So you’ve aced your interview and you’ve been offered the job. How exciting! There are, however, a few things you should consider before accepting a new role. Here are my top 5 considerations…
1. On a scale of 1-10 how excited are you really?
I asked this question because you can get easily swept up in all of the excitement that comes with a new role. Your new employer may have done a fantastic job selling the position and the organisation to you. The new job may have come with a huge pay increase, and you’ve started spending the money in your head already, or you may hate your current role so much anything to get out of there is worth taking.
But wait. Stop. Take a moment to reflect on your true feelings. Is the role perfect? If not, weigh up the pros and cons and make sure you are making the right choice. The excitement only lasts so long!
2. The culture
This is important. You must consider the culture of the organisation. If you didn’t ask this question during the interview process, you could always ask to speak to your potential employer again to get a view of the culture. Once you get some details, do take the time to think about how this reflects your personality.
Is the office a crazy mad startup with lots of Millenials running round make snap decisions – is that your work style? Is it a quiet law firm with strict regulations and procedures that must be followed – would that stifle your creativity? Whatever the culture is, make sure you are happy to work within it.
3. The future of your role and the company
Again, this is a subject that you should raise during the interview process. What is the future of your role within the organisation, and what are the overall objectives of the organisation? Your potential employer should happily give you an overview of where they see your role going and hopefully suggest there is lots of room for you to grow.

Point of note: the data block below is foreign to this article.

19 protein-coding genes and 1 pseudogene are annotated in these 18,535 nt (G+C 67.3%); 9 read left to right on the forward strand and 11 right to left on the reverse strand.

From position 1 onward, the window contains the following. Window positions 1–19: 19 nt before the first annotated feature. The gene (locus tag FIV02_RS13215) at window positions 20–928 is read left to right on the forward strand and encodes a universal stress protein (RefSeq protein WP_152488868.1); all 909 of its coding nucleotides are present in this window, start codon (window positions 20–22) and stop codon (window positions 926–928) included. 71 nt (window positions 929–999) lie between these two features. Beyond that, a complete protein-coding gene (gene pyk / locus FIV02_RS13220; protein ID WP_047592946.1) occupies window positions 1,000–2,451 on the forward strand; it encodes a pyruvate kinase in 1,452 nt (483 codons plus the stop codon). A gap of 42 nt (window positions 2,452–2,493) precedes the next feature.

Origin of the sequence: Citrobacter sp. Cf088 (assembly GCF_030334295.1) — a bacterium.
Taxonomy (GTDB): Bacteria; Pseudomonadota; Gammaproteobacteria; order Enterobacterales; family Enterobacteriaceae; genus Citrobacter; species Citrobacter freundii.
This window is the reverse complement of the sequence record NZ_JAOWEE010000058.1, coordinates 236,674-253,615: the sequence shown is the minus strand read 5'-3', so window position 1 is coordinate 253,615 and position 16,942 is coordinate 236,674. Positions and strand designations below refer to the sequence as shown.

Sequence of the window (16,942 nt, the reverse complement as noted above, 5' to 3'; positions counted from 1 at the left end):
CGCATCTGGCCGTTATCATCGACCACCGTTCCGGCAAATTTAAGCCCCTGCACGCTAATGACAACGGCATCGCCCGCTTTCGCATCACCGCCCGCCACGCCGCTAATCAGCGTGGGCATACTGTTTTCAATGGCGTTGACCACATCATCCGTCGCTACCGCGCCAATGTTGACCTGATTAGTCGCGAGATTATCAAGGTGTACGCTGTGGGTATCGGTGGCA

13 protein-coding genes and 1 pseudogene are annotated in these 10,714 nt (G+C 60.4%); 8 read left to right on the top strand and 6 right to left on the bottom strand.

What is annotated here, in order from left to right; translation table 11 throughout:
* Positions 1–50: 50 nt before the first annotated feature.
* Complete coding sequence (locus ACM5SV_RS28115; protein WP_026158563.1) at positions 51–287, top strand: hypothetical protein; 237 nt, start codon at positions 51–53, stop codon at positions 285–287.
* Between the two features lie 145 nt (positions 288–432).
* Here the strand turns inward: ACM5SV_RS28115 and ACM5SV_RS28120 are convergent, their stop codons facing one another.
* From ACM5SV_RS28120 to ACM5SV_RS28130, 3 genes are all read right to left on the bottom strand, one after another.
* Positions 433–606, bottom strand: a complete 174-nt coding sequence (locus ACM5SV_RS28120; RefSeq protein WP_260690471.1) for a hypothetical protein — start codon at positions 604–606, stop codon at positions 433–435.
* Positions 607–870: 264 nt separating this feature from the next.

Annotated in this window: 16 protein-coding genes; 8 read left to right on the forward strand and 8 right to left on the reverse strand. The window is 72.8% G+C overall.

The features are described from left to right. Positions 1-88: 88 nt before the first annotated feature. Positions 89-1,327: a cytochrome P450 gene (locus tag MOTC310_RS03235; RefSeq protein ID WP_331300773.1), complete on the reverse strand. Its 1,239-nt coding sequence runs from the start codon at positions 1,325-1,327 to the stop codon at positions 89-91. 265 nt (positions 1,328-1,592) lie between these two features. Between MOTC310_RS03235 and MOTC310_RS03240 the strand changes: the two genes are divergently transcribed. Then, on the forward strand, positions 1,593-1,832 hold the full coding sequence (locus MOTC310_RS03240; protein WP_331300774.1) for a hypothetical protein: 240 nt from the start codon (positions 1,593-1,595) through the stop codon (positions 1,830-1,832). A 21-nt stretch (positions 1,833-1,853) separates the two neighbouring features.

The organisation should, firstly, have objectives and, secondly, they should give you confidence in the security of your job. If your employer doesn’t answer these questions, it should give you pause for thought before accepting the role.
4. The relationship between you and your Executive
As an Assistant, you have to work very closely with your Executive(s). It is essential that you get on and can work well together. This is a little difficult to tell during the interview process, but if you ask the right questions, you should get an insight into their personality.
Before accepting the job, do consider if you can work closely with this person. If you are not sure, it might not be the best role for you.
5. Salary and reward
I put pay and reward last because although it is crucial (it made my top 5 after all!), it is not as important as some other considerations. We all work to pay our bills. This goes without saying.
But, once you get past the salary you need to live comfortably, there are other considerations because it can be hard to stay in a role you hate despite the pay being good. Reward packages are slightly different. I think it is essential to consider the benefits offered by the employer because that reflects how they treat their staff.
Make sure you have a good look through your benefit package and consider what impact it has on your life. If the rewards and salary do make a big difference, but the role isn’t great, make sure you can cope with the pressure that can come from not particularly enjoying your job.